These dense thickets of trees with gnarled roots, that grow into the muddy soil, filled with saltwater, were once mistaken for worthless swamps that didn’t serve any real purpose other than to breed mosquitoes.
However, once you understand their interconnectedness to the surrounding ecosystems, and how they protect our island against flooding, and erosion and provide a home for thousands of species of insects and animals, you will begin to see how amazing and beautiful they are.
What are Mangroves
The Phuket mangroves line the east coast of the island, stretching from Cape Panwa in the south up to Saphan Hin and Koh Siray in the middle up to Baan Bang Rong and Baan Ao Kung in the north.
In the fight against climate change, they are one of our most powerful weapons and can sequester four to five times more CO2 than a tropical rainforest of comparable size. Every hectare of mangroves can store an estimated 554,000kg of carbon making them one of the most important terrestrial-based defences.
The reason these salt-tolerant trees and shrubs act as storage powerhouses is that when leaves and branches fall into the low-oxygen soil they don’t break down and their carbon is stored there, unlike in a regular forest where organic matter eventually degrades and releases its CO2.
It is also due to the complex root system of the mangrove trees that captures sediment and turns it into soil, which builds new roots. This combination of soil and root building allows mangroves to suck out large amounts of carbon from the air and store it within the tree and the ground.
The Value of Mangroves
Not only do these forests store carbon, but also their tree branches are homes to monkeys, birds, snakes and lizards, while their submerged roots act as nurseries for fish, crabs, lobsters and other marine animals.
Their true value became apparent in 2004 after the tsunami that devastated Phuket. Areas where mangrove forests were left standing fared much better than those that were torn down. This is because when storm surges strike the coastlines the densely packed trees bear the brunt of the force from the waves, often sparing the villages behind them by reducing flooding and erosion.
Mangroves also help keep the ocean clean by absorbing pollution, and excess nutrients from fertilisers, which can make it into the ocean causing algal blooms, which lead to dead zones.
These forests are so valuable that one study estimates that over their lifetime each hectare provides approximately US$600,000, worth of services, which translates to about US$37,500 per year.
Despite their immense economic value, it is estimated that between 50-60% of mangroves in Thailand have been destroyed.
According to Dr Vipawee, a biologist and botanist at Prince Songkhla University, from the 1970s through the ’90s the mangroves were turned into shrimp farms, cut down for their wood that was turned into charcoal briquettes, and developed into real estate. Although they are protected today, mangrove forests are still under threat from pollution, developers and illegal encroachment.
Saving the Mangroves
The Department of Marine and Coastal Resources (DMCR) is responsible for maintaining the mangrove forests, but with little funding the government is turning to tourism. The Ratsada Municipality recently announced that the area east of Phuket Town and north of Koh Siray will be used for eco-tourism, starting with 100 rai. it will eventually expand to 1,234 rai.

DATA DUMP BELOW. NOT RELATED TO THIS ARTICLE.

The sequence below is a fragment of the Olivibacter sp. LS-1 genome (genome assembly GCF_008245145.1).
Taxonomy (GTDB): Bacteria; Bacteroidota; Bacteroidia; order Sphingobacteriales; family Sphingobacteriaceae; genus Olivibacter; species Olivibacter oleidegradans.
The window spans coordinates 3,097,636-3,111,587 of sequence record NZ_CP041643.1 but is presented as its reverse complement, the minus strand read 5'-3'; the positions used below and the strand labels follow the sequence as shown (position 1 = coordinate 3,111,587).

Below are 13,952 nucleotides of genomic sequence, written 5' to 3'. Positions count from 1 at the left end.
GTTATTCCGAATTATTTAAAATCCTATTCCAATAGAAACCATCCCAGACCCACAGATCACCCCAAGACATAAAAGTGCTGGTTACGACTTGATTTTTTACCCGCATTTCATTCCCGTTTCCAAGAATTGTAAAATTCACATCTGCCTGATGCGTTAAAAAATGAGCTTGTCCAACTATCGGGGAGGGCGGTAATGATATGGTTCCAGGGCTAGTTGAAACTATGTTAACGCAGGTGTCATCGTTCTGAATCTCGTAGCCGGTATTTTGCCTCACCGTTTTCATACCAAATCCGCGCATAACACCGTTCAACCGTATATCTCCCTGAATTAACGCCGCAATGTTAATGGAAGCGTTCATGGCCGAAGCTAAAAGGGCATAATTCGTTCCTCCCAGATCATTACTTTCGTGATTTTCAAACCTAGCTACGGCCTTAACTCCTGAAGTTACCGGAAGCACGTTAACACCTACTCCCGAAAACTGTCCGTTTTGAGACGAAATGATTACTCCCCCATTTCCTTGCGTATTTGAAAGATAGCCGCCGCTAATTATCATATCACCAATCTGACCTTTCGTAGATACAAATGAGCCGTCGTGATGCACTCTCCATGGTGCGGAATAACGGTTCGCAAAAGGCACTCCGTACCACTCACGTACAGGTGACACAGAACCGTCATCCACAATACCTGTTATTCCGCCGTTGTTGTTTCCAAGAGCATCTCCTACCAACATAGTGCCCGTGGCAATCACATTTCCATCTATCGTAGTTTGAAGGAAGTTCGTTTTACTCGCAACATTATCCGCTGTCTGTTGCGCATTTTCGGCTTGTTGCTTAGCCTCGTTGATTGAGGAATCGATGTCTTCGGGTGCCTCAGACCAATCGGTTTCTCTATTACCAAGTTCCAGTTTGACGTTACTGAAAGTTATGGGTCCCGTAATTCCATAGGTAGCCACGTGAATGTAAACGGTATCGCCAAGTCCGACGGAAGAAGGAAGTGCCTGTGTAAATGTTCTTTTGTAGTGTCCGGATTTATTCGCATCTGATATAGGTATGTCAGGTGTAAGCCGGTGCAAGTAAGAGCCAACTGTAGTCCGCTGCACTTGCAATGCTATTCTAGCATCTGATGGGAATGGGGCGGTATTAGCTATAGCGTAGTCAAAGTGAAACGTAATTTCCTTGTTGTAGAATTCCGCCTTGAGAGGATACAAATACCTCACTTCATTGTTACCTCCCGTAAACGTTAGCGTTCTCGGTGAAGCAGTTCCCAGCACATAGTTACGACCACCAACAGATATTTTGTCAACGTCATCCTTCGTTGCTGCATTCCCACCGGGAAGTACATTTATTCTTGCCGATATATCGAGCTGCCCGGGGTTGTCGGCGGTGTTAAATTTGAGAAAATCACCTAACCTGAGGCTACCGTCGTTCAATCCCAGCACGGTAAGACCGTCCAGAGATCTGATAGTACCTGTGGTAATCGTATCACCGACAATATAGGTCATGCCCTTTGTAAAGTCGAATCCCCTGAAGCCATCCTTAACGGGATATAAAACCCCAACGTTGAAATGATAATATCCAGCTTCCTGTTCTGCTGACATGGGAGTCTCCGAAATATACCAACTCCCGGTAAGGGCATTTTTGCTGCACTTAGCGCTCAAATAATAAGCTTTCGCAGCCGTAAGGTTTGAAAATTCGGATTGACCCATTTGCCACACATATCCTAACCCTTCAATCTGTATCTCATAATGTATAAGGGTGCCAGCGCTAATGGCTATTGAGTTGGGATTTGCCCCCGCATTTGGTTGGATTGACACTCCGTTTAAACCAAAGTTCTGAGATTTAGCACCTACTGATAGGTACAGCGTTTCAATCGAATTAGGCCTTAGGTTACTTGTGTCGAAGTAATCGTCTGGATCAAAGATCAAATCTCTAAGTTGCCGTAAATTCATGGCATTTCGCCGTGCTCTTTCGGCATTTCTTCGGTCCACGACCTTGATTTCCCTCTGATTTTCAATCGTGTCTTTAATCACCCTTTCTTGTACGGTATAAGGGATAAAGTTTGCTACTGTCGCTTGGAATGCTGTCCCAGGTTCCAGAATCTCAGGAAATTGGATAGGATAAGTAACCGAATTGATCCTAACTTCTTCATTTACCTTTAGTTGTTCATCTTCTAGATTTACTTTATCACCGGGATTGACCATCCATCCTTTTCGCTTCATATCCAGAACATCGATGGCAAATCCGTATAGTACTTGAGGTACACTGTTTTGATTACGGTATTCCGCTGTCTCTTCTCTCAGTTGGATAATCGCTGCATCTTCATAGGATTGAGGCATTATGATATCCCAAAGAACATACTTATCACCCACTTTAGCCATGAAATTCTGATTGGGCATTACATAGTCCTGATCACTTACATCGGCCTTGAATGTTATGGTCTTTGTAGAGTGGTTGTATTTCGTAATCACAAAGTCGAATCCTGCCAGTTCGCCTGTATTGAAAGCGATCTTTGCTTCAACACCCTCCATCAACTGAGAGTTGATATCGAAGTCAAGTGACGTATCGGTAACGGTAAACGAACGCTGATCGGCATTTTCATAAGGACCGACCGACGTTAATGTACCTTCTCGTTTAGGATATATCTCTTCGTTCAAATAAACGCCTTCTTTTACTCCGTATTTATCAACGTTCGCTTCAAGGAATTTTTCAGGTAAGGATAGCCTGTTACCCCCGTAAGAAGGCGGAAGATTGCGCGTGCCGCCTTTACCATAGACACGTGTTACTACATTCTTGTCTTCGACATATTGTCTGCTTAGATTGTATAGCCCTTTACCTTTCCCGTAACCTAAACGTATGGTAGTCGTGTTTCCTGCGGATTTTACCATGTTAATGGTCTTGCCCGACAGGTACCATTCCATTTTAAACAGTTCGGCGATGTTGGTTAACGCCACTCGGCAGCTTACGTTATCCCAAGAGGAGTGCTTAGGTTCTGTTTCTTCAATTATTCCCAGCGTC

However, using tourism to protect the mangroves isn’t new. Baan Bang Rong, located in the northeast of Phuket, launched a successful community-based tourism scheme in 2015 as a way to monetise and protect its mangroves. This Muslim village is known primarily for its pier where tourists can catch a speedboat to Koh Yao, but if visitors stopped to take a look around they’d see an area steeped in history.
At one time Bang Rong served as a busy hub for transportation and trade, but today it is a sleepy fishing village surrounded by a lush mangrove forest. However, it wasn’t always this way. According to Prasert Ritraksa, President of the Baan Bang Rong Community Based Tourism Club, just over 20 years ago the area was denuded of trees, after a government programme incentivised locals to cut them down so they could be turned into charcoal and shipped overseas. This caused the fish and crab population to collapse and left fishermen without a way to earn an income.
That’s when Khun Prasert decided to restore the mangroves through a combination of reseeding and planting saplings. Today most experts advocate rewilding over replanting as it creates healthier, more biodiverse forests, but at the time replanting was the only thing anybody knew about.
The process was slow going at first and was met with little enthusiasm from others in the community. The project started in 1999 and cost a total of about B20,000.
The timing was fortunate because in 2004 the tsunami hit. But, unlike other villages, the mangroves bore some of the brunt of the water rushing in and helped keep Bang Rong from flooding worse than it did. It also saved lives by preventing the debris from tearing through the community.
The community-based tourism project started seven years ago and includes a cruise through the mangrove forest on a longtail boat or in a kayak, a cooking lesson, harvesting pineapples, picking coconuts, touring a rubber tree plantation, and releasing crabs with their eggs into the seagrass.
Khun Prasert says that the goal is to teach visitors about traditional Thai culture.
Find out more about the project by going to BangRongConnect.com
Palmer Owyoung is an environmental activist working with the Kamala Green Club and the Global Sustainability Hub.